“I usually like the piece enough that even if nobody buys it I would be happy to have it. If I can’t afford it, I don’t order it. But if people like it then I will order more of it. I have to work very small because it is all so expensive,” said Grover. “Although if you are going to have a business and inventory, there are a lot worse inventories to have. They aren’t cabbage, gold isn’t going to go bad. Much of my inventory has appreciated since I bought it because the price of gold has gone up in the last six months.”
One piece may cost tens of thousands of dollars because of the craftsmanship and purity of the gold. Grover acknowledges her hefty sticker price, but reasons that buying one of her pieces is like investing in artwork and that her product should be considered “wedding jewelry.”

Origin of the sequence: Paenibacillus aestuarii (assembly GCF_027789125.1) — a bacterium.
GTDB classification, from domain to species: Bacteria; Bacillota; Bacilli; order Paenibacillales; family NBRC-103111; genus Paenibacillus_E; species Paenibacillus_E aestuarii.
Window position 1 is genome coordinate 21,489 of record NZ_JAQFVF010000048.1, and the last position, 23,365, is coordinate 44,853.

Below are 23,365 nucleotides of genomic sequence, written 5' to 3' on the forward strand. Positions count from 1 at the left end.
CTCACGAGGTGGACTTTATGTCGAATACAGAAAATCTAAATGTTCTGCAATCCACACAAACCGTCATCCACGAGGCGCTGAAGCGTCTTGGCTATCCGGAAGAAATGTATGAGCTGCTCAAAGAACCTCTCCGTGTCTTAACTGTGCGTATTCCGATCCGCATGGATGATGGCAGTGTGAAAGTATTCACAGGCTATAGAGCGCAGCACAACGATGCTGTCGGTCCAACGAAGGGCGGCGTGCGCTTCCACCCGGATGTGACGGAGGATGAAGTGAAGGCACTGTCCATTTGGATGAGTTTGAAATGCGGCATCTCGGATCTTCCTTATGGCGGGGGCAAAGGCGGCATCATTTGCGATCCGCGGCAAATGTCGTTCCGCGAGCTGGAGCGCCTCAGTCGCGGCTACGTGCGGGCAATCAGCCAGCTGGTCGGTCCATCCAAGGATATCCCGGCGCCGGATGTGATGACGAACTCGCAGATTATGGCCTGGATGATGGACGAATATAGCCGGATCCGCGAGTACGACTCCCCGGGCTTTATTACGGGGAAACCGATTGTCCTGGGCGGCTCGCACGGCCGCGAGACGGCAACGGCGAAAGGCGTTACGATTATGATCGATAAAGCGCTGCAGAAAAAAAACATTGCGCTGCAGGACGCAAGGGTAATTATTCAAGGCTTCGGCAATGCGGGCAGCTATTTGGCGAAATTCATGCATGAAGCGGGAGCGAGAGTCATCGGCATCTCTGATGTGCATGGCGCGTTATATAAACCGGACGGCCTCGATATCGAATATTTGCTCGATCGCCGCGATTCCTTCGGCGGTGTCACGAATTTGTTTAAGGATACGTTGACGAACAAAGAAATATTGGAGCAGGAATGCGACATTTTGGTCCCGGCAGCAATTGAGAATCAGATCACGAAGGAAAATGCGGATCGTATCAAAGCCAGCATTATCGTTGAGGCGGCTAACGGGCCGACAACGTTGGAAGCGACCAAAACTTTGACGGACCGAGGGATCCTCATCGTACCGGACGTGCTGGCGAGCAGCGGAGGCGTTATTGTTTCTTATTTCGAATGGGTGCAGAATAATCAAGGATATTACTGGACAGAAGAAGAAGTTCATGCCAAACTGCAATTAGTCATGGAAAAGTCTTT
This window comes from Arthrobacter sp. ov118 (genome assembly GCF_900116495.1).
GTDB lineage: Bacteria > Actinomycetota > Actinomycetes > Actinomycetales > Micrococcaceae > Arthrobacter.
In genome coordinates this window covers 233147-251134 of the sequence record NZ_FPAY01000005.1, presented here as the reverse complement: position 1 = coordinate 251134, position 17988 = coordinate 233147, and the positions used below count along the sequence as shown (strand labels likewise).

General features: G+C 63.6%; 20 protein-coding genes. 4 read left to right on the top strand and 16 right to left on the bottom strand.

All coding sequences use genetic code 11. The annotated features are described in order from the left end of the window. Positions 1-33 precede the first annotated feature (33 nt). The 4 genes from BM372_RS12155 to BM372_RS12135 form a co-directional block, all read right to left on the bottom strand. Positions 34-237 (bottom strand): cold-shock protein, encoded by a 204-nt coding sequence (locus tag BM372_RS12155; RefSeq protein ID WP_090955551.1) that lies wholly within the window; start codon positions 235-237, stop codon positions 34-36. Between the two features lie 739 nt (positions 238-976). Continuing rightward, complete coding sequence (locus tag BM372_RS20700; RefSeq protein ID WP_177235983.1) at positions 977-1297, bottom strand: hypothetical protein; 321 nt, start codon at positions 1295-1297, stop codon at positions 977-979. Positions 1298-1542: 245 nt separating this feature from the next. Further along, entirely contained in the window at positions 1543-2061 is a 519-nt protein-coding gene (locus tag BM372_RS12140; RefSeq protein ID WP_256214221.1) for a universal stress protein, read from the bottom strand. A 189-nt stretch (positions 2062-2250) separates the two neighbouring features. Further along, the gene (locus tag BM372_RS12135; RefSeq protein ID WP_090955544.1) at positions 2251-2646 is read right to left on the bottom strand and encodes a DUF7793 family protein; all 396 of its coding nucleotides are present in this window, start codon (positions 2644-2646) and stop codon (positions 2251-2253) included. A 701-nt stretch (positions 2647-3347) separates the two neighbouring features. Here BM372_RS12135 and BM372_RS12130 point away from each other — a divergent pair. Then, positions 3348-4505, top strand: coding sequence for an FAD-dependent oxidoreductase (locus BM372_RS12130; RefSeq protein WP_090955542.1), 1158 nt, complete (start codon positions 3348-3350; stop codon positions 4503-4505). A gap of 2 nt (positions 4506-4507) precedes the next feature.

“Not that Americans would wear it in weddings, but that is the way that it would be thought of in the rest of the world. People give and wear high karat gold in weddings, just like people give silver flatware here,” explained Grover. “In the course of my travels and studying jewelry I started to notice 24 karat and 22 karat that was used by the ancients, and that became interesting to me. In many parts of the world to this day they value high karat, that’s where people put their wealth. The world has always turned to gold during economic uncertainty or war. Whenever anything bad happens in the world economy, gold goes up, because it is a safe haven over time. I remember when gold was $500 an ounce, now it is $2,000.”